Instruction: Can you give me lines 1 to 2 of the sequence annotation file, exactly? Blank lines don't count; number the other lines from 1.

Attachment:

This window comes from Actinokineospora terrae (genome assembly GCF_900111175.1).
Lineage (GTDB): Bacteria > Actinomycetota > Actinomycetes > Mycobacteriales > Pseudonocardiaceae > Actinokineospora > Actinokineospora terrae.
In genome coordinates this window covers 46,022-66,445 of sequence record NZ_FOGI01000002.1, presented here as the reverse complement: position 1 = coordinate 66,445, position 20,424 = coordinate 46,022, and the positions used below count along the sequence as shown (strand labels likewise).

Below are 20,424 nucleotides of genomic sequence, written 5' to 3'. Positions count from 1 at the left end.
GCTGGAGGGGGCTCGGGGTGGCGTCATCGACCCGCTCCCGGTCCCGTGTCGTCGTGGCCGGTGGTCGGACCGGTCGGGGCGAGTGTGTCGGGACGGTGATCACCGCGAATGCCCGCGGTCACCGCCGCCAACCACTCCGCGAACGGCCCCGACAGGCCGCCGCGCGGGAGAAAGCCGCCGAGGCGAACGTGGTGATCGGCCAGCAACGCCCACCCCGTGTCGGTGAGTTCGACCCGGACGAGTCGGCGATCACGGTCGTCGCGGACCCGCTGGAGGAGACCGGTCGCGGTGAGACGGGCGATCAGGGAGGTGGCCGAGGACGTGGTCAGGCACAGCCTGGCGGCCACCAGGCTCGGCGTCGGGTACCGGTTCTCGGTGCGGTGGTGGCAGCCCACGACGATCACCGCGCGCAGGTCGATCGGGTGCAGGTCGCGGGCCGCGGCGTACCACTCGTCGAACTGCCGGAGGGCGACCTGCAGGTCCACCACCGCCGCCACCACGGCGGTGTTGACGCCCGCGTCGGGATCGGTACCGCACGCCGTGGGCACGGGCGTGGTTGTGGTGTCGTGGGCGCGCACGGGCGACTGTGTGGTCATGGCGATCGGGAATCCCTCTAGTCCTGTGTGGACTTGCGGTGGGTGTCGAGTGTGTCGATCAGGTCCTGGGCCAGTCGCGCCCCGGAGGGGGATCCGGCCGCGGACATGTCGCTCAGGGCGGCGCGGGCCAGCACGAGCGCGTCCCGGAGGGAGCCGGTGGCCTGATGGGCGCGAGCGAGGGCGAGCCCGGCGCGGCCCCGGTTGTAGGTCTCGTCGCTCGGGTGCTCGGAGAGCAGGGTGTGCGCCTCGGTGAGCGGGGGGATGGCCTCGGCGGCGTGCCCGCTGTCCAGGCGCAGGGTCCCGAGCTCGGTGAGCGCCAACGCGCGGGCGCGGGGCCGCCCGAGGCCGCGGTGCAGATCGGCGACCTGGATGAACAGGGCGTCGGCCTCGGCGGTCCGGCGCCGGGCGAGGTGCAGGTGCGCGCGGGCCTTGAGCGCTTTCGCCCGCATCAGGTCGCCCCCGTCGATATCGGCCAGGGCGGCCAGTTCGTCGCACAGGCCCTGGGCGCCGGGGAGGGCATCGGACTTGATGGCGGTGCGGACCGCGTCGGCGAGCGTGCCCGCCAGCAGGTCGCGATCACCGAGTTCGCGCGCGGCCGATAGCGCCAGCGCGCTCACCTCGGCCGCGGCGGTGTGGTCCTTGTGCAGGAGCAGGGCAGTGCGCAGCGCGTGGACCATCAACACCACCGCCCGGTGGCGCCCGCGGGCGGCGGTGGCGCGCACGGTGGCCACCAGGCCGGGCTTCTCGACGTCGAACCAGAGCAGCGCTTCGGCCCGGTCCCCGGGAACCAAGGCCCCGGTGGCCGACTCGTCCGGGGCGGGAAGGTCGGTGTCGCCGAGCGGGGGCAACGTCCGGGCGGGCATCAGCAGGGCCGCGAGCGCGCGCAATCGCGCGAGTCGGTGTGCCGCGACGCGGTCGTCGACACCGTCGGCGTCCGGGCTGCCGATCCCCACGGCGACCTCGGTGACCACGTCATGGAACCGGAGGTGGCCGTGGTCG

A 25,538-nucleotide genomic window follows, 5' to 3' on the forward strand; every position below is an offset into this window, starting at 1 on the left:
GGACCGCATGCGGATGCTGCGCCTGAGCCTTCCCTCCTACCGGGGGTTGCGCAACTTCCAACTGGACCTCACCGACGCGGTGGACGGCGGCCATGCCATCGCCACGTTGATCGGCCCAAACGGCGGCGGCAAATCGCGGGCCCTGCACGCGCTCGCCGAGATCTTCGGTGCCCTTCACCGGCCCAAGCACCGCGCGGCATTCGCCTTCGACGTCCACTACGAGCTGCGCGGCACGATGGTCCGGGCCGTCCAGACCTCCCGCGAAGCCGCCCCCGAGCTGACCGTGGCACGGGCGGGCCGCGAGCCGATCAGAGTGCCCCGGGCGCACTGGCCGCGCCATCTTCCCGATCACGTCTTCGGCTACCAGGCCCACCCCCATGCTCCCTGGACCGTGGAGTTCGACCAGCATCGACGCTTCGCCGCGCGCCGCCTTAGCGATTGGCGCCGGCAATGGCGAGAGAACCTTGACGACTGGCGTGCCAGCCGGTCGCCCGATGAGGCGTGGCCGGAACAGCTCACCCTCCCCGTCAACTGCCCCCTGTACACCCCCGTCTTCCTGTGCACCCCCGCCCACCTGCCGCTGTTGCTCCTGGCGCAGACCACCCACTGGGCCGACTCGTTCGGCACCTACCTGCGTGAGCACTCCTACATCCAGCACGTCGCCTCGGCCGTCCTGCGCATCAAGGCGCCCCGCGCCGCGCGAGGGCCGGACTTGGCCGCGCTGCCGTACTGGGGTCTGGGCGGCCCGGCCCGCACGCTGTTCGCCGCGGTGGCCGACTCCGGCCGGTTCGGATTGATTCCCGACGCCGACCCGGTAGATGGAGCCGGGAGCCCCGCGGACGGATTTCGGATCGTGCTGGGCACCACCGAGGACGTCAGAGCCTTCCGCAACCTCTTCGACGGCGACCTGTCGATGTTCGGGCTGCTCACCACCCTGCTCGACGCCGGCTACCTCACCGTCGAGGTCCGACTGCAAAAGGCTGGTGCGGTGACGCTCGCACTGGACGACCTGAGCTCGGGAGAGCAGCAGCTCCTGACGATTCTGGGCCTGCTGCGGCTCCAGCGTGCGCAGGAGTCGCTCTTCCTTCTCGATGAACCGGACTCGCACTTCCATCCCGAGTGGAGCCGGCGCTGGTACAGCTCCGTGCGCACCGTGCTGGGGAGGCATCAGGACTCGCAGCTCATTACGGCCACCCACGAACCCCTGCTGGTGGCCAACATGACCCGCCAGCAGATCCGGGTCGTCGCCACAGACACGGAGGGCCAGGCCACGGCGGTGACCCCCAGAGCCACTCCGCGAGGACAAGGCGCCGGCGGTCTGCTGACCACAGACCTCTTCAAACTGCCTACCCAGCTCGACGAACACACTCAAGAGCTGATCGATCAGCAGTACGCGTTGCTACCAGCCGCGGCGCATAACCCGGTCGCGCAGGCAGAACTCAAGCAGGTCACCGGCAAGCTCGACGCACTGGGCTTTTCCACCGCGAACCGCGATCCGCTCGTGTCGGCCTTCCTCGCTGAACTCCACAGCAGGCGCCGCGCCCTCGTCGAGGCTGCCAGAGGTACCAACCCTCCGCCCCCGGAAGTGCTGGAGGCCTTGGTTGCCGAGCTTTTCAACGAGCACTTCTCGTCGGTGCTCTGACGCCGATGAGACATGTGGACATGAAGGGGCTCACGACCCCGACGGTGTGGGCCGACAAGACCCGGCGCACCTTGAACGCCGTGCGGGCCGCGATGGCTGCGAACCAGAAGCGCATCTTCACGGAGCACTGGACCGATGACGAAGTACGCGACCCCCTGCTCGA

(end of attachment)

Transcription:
This window comes from Actinokineospora terrae (genome assembly GCF_900111175.1).
Lineage (GTDB): Bacteria > Actinomycetota > Actinomycetes > Mycobacteriales > Pseudonocardiaceae > Actinokineospora > Actinokineospora terrae.